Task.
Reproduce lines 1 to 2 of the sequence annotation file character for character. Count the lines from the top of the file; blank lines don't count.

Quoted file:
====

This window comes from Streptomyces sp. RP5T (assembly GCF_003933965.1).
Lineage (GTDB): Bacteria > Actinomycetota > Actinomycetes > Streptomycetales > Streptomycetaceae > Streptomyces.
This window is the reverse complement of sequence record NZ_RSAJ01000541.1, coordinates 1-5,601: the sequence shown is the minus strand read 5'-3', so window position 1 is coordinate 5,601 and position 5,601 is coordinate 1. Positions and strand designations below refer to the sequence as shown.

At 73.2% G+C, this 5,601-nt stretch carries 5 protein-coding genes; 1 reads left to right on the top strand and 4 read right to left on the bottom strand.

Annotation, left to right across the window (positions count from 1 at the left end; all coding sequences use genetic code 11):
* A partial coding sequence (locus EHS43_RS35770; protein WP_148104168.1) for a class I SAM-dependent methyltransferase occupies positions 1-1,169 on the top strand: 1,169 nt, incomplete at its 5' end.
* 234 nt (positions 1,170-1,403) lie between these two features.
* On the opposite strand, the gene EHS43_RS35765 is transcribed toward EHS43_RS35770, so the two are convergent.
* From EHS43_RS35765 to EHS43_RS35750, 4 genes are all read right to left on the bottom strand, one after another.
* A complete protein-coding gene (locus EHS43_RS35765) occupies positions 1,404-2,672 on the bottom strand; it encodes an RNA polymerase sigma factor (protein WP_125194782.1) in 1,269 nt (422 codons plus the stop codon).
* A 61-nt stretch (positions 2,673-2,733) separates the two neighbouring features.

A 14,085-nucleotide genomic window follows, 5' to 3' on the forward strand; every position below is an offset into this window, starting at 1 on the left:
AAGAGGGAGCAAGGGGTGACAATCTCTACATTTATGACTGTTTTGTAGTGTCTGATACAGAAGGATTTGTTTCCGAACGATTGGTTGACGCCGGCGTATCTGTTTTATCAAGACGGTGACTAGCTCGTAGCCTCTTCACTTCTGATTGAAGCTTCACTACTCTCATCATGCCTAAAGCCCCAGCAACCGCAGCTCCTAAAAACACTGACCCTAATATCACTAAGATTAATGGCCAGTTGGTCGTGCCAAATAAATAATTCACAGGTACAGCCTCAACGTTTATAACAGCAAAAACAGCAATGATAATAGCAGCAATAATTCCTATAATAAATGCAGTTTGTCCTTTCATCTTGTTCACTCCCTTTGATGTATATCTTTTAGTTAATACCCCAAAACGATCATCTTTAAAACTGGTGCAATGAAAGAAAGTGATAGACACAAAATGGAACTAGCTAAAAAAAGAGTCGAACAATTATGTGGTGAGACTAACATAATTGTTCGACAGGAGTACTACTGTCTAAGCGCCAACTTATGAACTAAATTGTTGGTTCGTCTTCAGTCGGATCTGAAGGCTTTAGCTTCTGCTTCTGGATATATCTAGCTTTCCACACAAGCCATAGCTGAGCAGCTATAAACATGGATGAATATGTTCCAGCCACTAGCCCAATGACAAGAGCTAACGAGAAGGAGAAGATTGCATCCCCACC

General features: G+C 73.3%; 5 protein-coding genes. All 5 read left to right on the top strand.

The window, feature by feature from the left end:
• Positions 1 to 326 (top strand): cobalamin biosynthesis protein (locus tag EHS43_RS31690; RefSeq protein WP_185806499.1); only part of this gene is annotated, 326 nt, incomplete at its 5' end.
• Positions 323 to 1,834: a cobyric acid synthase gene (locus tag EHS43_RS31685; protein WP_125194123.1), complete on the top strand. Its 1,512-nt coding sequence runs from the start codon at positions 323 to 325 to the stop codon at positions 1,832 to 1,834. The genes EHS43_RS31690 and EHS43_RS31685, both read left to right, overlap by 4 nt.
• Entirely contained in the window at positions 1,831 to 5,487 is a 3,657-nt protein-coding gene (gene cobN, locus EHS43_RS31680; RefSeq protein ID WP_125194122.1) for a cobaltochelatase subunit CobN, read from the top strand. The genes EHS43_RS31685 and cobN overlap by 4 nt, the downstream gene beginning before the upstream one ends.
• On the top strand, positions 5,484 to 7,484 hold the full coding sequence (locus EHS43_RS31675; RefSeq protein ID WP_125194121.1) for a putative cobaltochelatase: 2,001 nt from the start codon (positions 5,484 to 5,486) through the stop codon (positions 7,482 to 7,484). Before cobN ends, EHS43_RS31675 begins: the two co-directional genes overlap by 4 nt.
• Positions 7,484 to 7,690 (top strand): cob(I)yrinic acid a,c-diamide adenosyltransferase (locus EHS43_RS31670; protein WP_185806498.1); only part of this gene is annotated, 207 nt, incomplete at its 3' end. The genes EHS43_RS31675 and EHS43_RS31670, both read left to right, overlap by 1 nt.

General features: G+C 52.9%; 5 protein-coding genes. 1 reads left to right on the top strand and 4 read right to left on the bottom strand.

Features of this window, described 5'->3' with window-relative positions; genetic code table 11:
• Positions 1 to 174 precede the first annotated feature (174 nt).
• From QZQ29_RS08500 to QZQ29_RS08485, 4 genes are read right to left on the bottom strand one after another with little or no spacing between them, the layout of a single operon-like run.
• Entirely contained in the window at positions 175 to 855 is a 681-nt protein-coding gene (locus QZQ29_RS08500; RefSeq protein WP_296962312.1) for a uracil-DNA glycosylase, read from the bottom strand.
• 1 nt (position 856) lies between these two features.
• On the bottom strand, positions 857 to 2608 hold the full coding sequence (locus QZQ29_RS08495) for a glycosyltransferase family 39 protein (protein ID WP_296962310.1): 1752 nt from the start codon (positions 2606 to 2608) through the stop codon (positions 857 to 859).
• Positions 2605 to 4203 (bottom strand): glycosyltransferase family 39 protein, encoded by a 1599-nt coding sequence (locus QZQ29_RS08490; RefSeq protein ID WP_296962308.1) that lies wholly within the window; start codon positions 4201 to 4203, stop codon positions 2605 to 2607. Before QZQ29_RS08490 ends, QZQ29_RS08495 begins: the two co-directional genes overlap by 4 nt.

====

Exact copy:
This window comes from Streptomyces sp. RP5T (assembly GCF_003933965.1).
Lineage (GTDB): Bacteria > Actinomycetota > Actinomycetes > Streptomycetales > Streptomycetaceae > Streptomyces.